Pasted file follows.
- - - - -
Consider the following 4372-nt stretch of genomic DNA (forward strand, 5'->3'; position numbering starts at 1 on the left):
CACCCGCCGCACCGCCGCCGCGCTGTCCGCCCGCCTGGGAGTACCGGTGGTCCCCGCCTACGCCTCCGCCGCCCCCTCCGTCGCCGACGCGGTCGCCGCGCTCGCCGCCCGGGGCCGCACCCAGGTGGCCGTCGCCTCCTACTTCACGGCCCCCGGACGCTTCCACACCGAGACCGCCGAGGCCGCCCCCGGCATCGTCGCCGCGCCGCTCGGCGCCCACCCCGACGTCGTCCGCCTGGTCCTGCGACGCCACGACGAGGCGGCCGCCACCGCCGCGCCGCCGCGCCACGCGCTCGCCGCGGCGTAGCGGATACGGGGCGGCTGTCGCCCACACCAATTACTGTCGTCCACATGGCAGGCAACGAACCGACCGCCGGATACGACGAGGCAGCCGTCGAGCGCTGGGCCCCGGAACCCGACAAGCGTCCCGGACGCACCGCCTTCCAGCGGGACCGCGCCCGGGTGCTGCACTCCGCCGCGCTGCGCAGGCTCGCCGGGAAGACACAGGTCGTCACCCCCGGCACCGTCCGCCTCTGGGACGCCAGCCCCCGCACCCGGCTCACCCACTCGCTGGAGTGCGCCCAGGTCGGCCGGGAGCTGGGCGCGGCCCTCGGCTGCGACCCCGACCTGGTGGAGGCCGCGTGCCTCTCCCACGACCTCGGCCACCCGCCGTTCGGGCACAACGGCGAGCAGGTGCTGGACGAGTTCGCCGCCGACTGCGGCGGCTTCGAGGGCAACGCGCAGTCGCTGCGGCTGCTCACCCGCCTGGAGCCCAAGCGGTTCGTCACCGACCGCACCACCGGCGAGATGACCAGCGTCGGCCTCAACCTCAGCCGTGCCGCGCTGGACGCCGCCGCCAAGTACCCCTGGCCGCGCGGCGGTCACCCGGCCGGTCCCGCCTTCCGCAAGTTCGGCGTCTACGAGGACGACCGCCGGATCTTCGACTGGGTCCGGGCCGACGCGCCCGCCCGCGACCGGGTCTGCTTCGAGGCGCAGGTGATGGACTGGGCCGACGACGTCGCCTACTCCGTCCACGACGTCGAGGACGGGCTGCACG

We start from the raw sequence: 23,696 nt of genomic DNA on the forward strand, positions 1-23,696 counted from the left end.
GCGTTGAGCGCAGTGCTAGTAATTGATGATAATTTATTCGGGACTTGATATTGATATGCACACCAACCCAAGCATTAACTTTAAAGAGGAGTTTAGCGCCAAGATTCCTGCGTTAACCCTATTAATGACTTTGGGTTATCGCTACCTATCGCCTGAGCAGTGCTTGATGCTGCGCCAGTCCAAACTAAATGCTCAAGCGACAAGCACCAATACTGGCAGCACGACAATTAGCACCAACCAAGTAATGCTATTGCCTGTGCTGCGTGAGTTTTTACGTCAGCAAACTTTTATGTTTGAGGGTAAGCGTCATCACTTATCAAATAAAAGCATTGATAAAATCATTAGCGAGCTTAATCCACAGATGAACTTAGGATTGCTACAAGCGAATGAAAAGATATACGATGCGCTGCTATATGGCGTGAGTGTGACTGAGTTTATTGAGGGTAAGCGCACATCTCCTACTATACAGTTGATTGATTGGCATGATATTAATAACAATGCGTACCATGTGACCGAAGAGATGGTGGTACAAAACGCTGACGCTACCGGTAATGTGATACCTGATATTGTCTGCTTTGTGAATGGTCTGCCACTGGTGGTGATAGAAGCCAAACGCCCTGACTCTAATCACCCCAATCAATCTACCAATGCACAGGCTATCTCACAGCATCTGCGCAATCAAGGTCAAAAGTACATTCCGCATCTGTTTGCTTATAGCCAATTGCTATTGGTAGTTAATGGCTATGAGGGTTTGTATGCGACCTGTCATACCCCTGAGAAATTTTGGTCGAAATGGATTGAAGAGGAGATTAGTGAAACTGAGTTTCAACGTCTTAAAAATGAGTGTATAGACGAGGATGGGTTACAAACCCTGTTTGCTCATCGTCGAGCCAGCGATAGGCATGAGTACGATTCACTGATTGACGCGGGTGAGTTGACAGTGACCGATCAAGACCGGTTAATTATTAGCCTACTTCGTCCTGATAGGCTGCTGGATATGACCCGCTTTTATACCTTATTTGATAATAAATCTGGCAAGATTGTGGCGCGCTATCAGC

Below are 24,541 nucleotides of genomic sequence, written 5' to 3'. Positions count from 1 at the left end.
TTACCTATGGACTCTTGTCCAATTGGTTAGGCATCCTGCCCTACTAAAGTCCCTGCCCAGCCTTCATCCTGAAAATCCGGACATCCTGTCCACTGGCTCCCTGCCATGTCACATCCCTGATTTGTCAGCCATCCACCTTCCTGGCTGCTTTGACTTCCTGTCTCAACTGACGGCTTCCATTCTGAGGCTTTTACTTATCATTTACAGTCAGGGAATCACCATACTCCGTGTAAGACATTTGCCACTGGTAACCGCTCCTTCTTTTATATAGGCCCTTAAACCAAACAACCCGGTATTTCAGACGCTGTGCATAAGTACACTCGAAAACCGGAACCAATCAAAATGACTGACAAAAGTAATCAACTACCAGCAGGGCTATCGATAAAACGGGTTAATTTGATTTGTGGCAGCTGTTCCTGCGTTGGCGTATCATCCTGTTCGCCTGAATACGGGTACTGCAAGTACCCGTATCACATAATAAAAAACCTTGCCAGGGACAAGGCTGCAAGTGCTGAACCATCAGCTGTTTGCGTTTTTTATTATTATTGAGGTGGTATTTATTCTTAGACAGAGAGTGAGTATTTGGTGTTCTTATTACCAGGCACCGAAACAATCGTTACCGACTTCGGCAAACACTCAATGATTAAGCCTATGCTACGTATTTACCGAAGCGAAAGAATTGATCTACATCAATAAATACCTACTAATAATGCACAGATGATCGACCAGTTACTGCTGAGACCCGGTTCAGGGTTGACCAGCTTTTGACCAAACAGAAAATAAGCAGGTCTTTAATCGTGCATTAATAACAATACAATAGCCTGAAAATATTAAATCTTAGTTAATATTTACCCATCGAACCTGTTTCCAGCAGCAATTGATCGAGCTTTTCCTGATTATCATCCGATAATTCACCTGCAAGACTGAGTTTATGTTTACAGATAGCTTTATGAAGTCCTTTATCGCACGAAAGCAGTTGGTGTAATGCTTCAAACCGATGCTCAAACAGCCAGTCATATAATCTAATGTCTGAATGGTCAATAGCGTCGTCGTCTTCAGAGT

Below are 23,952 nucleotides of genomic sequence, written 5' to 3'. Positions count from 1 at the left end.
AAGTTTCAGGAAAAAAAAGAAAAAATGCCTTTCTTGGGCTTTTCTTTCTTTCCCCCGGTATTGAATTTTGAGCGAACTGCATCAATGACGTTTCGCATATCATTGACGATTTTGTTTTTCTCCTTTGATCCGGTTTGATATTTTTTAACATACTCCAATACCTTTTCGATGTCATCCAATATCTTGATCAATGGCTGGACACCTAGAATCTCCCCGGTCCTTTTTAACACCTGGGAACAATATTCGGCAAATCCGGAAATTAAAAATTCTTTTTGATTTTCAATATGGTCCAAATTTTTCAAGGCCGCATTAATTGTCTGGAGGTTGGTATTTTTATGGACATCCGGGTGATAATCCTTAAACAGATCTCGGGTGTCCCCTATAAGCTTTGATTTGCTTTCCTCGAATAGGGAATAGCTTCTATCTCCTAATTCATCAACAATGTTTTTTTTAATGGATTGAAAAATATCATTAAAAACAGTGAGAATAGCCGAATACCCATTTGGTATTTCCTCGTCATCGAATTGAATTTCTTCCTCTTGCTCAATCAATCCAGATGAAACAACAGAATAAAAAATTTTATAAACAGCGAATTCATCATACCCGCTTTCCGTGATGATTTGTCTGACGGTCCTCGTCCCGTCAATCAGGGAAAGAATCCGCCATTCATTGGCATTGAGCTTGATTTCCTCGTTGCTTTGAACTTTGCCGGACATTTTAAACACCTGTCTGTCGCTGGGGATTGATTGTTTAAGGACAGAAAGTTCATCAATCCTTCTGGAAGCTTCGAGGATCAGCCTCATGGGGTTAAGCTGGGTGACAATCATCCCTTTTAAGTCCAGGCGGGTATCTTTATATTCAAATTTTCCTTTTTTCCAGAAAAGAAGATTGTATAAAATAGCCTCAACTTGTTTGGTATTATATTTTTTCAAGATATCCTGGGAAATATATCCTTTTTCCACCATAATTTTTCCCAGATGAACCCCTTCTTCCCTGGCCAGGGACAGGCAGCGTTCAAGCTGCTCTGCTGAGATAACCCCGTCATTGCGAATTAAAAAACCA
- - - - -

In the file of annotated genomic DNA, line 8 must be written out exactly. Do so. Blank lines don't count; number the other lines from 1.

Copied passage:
AAGTTTCAGGAAAAAAAAGAAAAAATGCCTTTCTTGGGCTTTTCTTTCTTTCCCCCGGTATTGAATTTTGAGCGAACTGCATCAATGACGTTTCGCATATCATTGACGATTTTGTTTTTCTCCTTTGATCCGGTTTGATATTTTTTAACATACTCCAATACCTTTTCGATGTCATCCAATATCTTGATCAATGGCTGGACACCTAGAATCTCCCCGGTCCTTTTTAACACCTGGGAACAATATTCGGCAAATCCGGAAATTAAAAATTCTTTTTGATTTTCAATATGGTCCAAATTTTTCAAGGCCGCATTAATTGTCTGGAGGTTGGTATTTTTATGGACATCCGGGTGATAATCCTTAAACAGATCTCGGGTGTCCCCTATAAGCTTTGATTTGCTTTCCTCGAATAGGGAATAGCTTCTATCTCCTAATTCATCAACAATGTTTTTTTTAATGGATTGAAAAATATCATTAAAAACAGTGAGAATAGCCGAATACCCATTTGGTATTTCCTCGTCATCGAATTGAATTTCTTCCTCTTGCTCAATCAATCCAGATGAAACAACAGAATAAAAAATTTTATAAACAGCGAATTCATCATACCCGCTTTCCGTGATGATTTGTCTGACGGTCCTCGTCCCGTCAATCAGGGAAAGAATCCGCCATTCATTGGCATTGAGCTTGATTTCCTCGTTGCTTTGAACTTTGCCGGACATTTTAAACACCTGTCTGTCGCTGGGGATTGATTGTTTAAGGACAGAAAGTTCATCAATCCTTCTGGAAGCTTCGAGGATCAGCCTCATGGGGTTAAGCTGGGTGACAATCATCCCTTTTAAGTCCAGGCGGGTATCTTTATATTCAAATTTTCCTTTTTTCCAGAAAAGAAGATTGTATAAAATAGCCTCAACTTGTTTGGTATTATATTTTTTCAAGATATCCTGGGAAATATATCCTTTTTCCACCATAATTTTTCCCAGATGAACCCCTTCTTCCCTGGCCAGGGACAGGCAGCGTTCAAGCTGCTCTGCTGAGATAACCCCGTCATTGCGAATTAAAAAACCA